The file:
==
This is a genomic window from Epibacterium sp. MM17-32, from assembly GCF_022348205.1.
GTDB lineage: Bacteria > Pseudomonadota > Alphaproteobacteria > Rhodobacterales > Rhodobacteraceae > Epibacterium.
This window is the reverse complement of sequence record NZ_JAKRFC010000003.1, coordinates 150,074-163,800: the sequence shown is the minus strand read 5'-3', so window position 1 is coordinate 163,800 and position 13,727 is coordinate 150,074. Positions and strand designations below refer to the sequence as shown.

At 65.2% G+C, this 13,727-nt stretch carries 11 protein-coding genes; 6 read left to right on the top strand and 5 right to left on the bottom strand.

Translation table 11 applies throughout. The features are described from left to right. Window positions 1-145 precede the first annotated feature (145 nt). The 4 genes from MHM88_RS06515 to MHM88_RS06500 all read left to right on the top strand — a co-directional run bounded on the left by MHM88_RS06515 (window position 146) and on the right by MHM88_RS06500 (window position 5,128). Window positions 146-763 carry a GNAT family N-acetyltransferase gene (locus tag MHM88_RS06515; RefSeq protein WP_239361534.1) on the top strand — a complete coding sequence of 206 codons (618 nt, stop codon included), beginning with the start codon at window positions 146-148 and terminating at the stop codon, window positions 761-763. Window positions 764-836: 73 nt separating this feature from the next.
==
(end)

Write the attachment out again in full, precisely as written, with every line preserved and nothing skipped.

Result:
This is a genomic window from Epibacterium sp. MM17-32, from assembly GCF_022348205.1.
GTDB lineage: Bacteria > Pseudomonadota > Alphaproteobacteria > Rhodobacterales > Rhodobacteraceae > Epibacterium.
This window is the reverse complement of sequence record NZ_JAKRFC010000003.1, coordinates 150,074-163,800: the sequence shown is the minus strand read 5'-3', so window position 1 is coordinate 163,800 and position 13,727 is coordinate 150,074. Positions and strand designations below refer to the sequence as shown.

At 65.2% G+C, this 13,727-nt stretch carries 11 protein-coding genes; 6 read left to right on the top strand and 5 right to left on the bottom strand.

Translation table 11 applies throughout. The features are described from left to right. Window positions 1-145 precede the first annotated feature (145 nt). The 4 genes from MHM88_RS06515 to MHM88_RS06500 all read left to right on the top strand — a co-directional run bounded on the left by MHM88_RS06515 (window position 146) and on the right by MHM88_RS06500 (window position 5,128). Window positions 146-763 carry a GNAT family N-acetyltransferase gene (locus tag MHM88_RS06515; RefSeq protein WP_239361534.1) on the top strand — a complete coding sequence of 206 codons (618 nt, stop codon included), beginning with the start codon at window positions 146-148 and terminating at the stop codon, window positions 761-763. Window positions 764-836: 73 nt separating this feature from the next.